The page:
This Thought for Today has been written by Dave Wilson.
I've got to be honest; patience isn't one of my virtues. I hate queueing and have been known to make detours of many miles just to avoid sitting in traffic. When I was commuting into Edinburgh and Glasgow, and there were no viable alternative routes, my attitude was mostly one of resignation rather than acceptance. In fact, if it was schoolwork, I would like to think it would come back marked Could Do Better, but I suspect it would be more likely to come back saying See Me After Class.
The other thing that's almost certain to drive me round the bend (or grinds my gears as the young people say) is having to queue in Supermarkets, and that's what this story is about.
I recently picked Callum up from work and popped into the Supermarket to get something for dinner. Callum's last words to me as I left the car were "please try and be quick", and I was very conscious that he was hot and tired after working, so I ran (or probably more precisely walked quite quickly) round the shop, picked up a few bits and pieces, and made for the tills. When I got there was a lady at the till in front of me who not only seemed to have bought one of every item in the shop but was quite happily chatting to the cashier about what she was going to do with each one of them. I hung back for a couple of minutes in the vain hope that another till would open, but eventually had to step forward and place my groceries on the belt. No sooner had I done so than an announcement came over the tannoy saying that till 3 was now opening. I looked over quickly, but it was already queued full of people.
I could feel the usual annoyance and tension starting to build up, when suddenly, I felt the gentle nudging of the Spirit, saying "Rather than being annoyed, why don't you use the extra time to bring Me in to the situation. You could pray for the lady in front, you could pray for the cashier, you could pray for all in the shop Who knows, you might be first person to pray in here all day!"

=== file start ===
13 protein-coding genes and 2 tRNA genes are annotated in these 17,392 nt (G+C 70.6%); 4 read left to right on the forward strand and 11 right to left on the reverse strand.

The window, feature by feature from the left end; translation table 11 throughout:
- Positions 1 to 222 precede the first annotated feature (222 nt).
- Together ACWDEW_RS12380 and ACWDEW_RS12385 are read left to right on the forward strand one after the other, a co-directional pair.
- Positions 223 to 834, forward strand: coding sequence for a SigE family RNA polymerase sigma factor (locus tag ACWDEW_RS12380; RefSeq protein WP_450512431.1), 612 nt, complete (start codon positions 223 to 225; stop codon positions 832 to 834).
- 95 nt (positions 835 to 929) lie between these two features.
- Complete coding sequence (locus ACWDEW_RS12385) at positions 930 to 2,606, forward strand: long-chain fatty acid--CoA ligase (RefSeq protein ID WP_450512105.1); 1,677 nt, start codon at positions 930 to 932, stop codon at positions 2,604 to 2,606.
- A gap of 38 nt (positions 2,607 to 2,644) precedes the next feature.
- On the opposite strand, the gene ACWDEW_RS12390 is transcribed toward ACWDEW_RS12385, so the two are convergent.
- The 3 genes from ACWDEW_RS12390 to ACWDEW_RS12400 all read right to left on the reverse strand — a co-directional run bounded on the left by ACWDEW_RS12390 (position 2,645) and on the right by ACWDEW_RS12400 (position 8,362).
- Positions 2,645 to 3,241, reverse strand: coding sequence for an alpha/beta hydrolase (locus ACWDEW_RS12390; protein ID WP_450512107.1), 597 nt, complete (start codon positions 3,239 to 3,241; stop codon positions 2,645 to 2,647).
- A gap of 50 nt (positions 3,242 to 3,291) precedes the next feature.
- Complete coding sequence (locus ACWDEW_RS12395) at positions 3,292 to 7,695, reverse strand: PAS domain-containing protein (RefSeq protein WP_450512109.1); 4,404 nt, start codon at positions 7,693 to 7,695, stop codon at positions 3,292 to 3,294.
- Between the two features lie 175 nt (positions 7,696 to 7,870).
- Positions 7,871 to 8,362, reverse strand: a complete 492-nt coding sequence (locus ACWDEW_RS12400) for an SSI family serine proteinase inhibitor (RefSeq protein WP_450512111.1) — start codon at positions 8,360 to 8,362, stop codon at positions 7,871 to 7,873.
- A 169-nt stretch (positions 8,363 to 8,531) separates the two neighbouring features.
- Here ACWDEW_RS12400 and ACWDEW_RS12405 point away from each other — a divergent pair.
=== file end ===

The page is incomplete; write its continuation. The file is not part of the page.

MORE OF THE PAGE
So that's what I did. I prayed just as God directed. I don't know if it made a difference to the lady, or the cashier, or the shop, but it made a difference in me. The annoyance and tension all just melted away in those few moments of not thinking about myself and how I wanted it to play out.
I think this partly what is meant by "praying without ceasing". It doesn't mean we never stop, but we have an attitude that is tuned to listening to what God wants us to bring to him and doing it, and by doing so it turns out hearts towards God, and away from ourselves.
I might even try it next time I get stuck in traffic!
Then Jesus said to them, ‘Don’t be afraid! Go tell my brothers to leave for Galilee, and they will see me there’. (Matthew 28:10)
These were the words of the risen Christ... and they are just as relevant today as they were when Jesus spoke them. He wants us to find Him in the Galilees of our lives. In the ordinary everyday places.
When we think of the ministry of Christ, we realise that He walked through towns, villages, country places and many people heard Him speak and saw Him work miracles. Some saw only a remarkable man speaking interesting - even profound - thoughts. Others saw the Son of God. They listened, they opened their minds but also their hearts and their spirits and they found a Saviour and were touched by another world. It started in the Galilees of their lives - the ordinary places.
Jesus wants to walk with us and speak to us then we are in church - but also when we are in our homes, our work, our everyday situations. Sometimes it’s a word of correction - as happened to the disciples, for example, when they were arguing about who would be the greatest. Sometimes it’s a word of comfort - as when He spoke to Martha and Mary when Lazarus had died.
Moses was out in the desert looking after the flocks of his father-in-law when he saw the burning bush. He stopped, and turned aside to look and then to listen. Very quickly he found himself on holy ground.
A poem by Francis Thompson has in it the lines:
And lo, Christ walking on the water